If you are in Christ, you've crossed the Jordan.

  • You've crossed over from death to life,
  • from condemnation to adoption,
  • from a future of despair to a future of hope.

But like the Israelites, on this side of the Jordan, unforeseen challenges remain.

We still live in a fallen world.

And we are still fallen people.

  • We stress over financial insecurity.
  • We experience the anxiety of parenthood.
  • We suffer the loss of folks we love.
  • And we suffer the loss of battles with the flesh as our personal sinfulness continues to wreak havoc in biological families and church families.

There will be times when it feels like the LORD is against you, has forgotten you, or just doesn't care.

And if you're like me, when God feels distant, I easily drift into a kind of spiritual amnesia. I forget the LORD is my Abba, Father, and think of him more like an angry Zeus—which leads me down paths of anxious fear, spiritual cynicism, discouragement, and even anger.

You may be there now.

If so, what you need (what WE need) is a clear, convincing, and undeniable visual reminder that the LORD not only hasn't forgotten nor forsaken you, but that he is with you, is for you, and he cares more deeply than you can possibly imagine.

III. For the Israelites, that visual reminder would be the story of the stones. For us, it is the story of the cross.

Incredibly, the story of the cross is revealed in the story of the stones. We see this in verses 6-7.

"When your children ask, 'What do those stones mean to you?’ 7 then you shall tell them that the waters of the Jordan were cut off before the ark of the covenant of the Lord. When it passed over the Jordan, the waters of the Jordan were cut off?"

The two-word phrase "cut off" in our English Bibles is one word in the original Hebrew—the word, karath.

Jewish rabbis would use this word to describe the most severe form of excommunicating someone from the covenant community.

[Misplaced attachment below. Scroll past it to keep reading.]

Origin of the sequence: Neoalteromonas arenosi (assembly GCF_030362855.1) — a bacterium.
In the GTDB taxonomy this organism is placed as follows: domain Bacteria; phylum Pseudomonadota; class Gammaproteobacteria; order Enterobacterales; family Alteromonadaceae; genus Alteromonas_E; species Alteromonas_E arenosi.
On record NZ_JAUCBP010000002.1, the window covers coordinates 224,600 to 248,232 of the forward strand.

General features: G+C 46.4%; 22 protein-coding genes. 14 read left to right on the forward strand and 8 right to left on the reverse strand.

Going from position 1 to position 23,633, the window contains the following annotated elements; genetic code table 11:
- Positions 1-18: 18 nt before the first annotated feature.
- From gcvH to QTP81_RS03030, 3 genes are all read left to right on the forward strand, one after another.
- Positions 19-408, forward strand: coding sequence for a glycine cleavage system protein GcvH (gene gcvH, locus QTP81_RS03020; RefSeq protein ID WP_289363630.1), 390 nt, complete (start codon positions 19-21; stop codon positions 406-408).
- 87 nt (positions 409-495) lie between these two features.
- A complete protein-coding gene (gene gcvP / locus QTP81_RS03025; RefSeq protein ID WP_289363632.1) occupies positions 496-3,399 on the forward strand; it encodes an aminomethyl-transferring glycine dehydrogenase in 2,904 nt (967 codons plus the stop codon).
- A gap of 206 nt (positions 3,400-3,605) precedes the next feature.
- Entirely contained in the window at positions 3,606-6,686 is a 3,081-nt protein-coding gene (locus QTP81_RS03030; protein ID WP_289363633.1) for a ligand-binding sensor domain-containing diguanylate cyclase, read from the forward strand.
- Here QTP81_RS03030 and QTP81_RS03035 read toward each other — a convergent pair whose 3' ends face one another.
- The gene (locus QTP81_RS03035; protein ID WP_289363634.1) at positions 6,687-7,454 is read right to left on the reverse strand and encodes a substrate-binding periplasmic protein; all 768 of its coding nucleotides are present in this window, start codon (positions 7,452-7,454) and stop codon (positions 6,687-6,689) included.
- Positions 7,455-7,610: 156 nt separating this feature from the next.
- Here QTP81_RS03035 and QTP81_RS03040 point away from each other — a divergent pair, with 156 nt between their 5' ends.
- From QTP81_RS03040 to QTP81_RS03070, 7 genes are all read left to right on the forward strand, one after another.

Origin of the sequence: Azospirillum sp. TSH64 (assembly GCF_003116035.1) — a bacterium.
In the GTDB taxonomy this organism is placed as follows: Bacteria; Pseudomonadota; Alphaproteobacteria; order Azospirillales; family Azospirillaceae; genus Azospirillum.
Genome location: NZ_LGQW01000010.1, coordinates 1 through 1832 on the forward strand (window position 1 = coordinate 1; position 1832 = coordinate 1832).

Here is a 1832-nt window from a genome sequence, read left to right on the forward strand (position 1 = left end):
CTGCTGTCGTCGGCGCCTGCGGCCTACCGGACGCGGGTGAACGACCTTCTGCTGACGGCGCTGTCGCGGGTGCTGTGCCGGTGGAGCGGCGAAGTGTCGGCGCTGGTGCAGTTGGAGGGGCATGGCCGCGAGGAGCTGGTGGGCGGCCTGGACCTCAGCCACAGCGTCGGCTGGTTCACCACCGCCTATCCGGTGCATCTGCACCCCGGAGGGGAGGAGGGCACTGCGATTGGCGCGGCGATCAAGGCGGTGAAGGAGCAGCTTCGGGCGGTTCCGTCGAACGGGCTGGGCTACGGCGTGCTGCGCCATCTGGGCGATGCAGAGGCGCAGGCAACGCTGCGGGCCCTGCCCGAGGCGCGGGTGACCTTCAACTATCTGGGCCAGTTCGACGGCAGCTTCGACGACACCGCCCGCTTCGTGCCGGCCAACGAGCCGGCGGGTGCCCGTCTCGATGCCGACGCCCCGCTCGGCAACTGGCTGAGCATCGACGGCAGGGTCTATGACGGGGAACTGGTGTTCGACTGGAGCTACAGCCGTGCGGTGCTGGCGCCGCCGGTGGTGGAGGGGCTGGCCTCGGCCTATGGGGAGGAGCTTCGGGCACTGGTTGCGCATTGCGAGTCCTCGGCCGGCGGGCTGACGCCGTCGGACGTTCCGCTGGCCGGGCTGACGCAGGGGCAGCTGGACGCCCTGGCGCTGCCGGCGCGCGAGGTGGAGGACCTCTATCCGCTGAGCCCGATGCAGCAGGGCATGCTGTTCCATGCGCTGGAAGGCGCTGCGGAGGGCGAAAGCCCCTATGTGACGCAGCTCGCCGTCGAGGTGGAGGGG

This is what the prophet Isaiah describes in Isaiah 53:8, a text which the New Testament explicitly connects to Jesus. It reads,

8By oppression and judgment he was taken away; and as for his generation, who considered that he was cut off from the land of the living, stricken for the transgression of my people.

Just as the story of the stones reminds us that the waters were cut off, the story of the cross reminds us that Jesus was cut off.

As the waters of the Jordan were cut off and held back, estimates are that a wall of water a couple of hundred feet high would have raised up as the people passed by.

Can you imagine the paralyzing fear? What if the wall of water were to give way and collapse?

But it didn't collapse. Their feet walked on dry ground.

In the same way, even though we see the wall of our sins mounting against us, there is no condemnation for us to fear.

The heap will not crash down upon us because it has already crashed down upon Jesus.

IV. Because he was cut off, we can walk through this life not stuck in the mire of our sin but with freedom, walking on dry ground of pure grace.

You see, the story of the stones begins at a river and flows to a cross. But eventually it finds its way to a tomb, where a massive stone designed to contain the King of grace was rolled away, allowing Jesus to become the ultimate Ebenezer—the Ebenezer that God raised for us... to be THE clear, convincing, and undeniable LIVING reminder that the LORD not only hasn't forgotten nor forsaken you, but that he is with you, is for you, and cares more deeply than you even dare to dream.

And yet, it may be that you've realized you're on the wrong side of the river.

You haven't crossed over. But you want to.

In that case, simply confess your cut off-ness and believe upon Jesus as the one cut off in your place, so you may cross over from death to life with absolute confidence that you are now a fully forgiven, reconciled, and dearly loved son or daughter of God.

NOTE: I delivered the content in this article for the 40th Anniversary of Westminster Presbyterian Church in Greenwood, Mississippi, the congregation I served as Lead Pastor from 2003-2007.